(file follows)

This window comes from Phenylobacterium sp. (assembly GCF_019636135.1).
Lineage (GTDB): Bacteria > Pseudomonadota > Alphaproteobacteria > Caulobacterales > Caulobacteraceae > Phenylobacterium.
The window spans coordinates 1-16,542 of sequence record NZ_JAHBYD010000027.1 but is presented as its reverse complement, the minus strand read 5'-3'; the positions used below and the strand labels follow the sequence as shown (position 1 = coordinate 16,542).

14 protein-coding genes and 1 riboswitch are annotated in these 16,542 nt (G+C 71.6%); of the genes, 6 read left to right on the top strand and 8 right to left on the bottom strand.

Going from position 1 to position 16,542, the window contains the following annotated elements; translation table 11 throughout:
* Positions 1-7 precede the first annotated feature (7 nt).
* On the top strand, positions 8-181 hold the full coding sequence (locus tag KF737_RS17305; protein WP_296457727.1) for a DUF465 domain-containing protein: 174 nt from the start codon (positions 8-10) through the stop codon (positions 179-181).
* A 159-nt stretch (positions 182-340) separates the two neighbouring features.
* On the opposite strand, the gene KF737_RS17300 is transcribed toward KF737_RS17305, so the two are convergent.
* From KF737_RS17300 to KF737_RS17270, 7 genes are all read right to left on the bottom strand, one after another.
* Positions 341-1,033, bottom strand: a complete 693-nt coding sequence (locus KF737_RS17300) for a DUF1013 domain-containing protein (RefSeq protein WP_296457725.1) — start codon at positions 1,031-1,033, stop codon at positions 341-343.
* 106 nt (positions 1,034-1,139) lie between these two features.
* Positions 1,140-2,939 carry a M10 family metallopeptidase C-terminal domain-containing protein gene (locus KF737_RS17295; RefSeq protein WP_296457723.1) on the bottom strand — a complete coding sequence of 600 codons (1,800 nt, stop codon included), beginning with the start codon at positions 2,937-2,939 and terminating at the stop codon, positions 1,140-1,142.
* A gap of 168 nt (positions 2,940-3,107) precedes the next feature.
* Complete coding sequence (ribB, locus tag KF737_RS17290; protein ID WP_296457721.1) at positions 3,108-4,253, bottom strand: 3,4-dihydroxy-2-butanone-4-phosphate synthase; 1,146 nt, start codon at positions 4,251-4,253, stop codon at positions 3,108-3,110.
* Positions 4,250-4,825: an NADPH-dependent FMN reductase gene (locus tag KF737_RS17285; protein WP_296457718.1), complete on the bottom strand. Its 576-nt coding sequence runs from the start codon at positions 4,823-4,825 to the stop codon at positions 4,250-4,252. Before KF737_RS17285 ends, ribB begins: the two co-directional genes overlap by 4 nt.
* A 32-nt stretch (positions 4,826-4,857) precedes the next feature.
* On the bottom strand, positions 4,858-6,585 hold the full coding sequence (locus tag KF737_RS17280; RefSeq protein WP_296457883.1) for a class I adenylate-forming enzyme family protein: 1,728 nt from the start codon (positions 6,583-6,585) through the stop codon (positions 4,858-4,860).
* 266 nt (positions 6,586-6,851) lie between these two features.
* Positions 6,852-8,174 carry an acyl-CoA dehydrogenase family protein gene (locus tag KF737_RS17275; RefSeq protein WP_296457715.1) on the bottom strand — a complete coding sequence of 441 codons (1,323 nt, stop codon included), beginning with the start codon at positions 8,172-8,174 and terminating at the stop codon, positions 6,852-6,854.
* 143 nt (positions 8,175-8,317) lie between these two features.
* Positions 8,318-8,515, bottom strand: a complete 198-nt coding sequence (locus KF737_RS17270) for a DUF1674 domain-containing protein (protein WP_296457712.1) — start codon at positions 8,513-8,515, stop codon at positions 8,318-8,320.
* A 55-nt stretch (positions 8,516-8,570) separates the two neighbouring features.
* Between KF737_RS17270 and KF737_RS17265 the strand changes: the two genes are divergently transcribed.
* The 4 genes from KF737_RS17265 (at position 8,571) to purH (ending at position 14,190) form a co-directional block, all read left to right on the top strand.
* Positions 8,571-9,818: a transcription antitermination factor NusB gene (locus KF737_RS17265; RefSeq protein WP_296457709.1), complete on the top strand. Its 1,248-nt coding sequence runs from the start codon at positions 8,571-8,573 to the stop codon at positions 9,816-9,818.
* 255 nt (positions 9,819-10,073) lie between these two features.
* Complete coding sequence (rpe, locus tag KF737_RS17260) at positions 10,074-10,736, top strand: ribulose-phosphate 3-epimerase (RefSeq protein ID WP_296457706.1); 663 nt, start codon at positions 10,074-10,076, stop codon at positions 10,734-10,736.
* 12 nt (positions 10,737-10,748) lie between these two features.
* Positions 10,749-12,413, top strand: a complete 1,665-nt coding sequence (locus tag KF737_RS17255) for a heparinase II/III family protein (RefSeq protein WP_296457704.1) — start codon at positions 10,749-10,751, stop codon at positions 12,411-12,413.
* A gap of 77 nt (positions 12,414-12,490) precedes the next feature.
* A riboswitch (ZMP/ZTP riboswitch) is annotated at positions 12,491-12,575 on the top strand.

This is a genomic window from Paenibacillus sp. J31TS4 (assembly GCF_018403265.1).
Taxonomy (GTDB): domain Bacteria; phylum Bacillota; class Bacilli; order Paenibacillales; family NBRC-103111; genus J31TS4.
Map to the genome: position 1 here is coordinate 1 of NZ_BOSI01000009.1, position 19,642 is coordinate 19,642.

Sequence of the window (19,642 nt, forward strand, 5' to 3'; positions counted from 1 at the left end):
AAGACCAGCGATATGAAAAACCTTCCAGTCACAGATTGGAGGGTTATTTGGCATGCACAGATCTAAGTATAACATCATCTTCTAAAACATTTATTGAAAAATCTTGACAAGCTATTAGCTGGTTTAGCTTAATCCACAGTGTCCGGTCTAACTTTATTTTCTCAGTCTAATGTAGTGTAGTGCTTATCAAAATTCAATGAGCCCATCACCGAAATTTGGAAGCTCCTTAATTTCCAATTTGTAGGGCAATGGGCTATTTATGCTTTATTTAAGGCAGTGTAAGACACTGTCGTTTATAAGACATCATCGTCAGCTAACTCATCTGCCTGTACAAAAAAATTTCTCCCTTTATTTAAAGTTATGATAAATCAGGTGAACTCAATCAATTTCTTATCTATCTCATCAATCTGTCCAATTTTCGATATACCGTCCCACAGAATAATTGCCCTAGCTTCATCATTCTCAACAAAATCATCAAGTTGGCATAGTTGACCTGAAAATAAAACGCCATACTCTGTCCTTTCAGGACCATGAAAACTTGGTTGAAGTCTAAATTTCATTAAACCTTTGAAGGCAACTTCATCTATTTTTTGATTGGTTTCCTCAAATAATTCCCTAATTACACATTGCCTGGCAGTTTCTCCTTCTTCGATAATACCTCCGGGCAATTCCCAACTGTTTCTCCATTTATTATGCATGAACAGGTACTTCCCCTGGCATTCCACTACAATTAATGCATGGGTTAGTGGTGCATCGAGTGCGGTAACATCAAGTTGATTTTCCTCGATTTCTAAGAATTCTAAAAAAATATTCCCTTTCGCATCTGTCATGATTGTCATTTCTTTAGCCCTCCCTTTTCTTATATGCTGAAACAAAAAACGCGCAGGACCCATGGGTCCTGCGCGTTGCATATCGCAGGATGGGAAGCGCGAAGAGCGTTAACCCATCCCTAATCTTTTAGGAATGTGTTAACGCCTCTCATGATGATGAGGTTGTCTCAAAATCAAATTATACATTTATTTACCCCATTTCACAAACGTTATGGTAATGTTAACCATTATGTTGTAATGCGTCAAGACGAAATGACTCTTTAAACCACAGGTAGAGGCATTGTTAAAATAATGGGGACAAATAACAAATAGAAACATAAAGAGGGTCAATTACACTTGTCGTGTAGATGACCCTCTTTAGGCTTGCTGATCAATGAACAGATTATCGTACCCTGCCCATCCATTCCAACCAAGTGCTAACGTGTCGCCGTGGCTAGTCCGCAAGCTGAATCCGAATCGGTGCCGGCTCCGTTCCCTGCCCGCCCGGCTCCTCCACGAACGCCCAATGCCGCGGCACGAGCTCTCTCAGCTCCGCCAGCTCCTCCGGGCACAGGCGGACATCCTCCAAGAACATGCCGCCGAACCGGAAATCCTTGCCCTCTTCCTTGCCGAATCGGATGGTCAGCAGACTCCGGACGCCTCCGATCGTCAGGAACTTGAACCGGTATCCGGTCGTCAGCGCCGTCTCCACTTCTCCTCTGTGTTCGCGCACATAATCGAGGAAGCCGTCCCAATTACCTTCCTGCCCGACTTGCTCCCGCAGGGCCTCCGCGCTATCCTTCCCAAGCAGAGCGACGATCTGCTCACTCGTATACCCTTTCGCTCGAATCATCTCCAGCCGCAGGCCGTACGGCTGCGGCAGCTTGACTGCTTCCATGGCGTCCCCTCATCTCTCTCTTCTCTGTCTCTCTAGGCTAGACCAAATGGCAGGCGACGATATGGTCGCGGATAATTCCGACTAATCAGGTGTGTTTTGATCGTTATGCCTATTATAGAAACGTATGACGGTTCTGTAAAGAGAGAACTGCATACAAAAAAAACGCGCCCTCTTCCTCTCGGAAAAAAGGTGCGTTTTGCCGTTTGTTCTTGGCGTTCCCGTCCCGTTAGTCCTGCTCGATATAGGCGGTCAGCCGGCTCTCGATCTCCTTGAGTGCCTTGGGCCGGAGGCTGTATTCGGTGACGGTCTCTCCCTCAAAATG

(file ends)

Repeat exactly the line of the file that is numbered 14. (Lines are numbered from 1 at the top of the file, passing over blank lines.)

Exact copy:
* A gap of 168 nt (positions 2,940-3,107) precedes the next feature.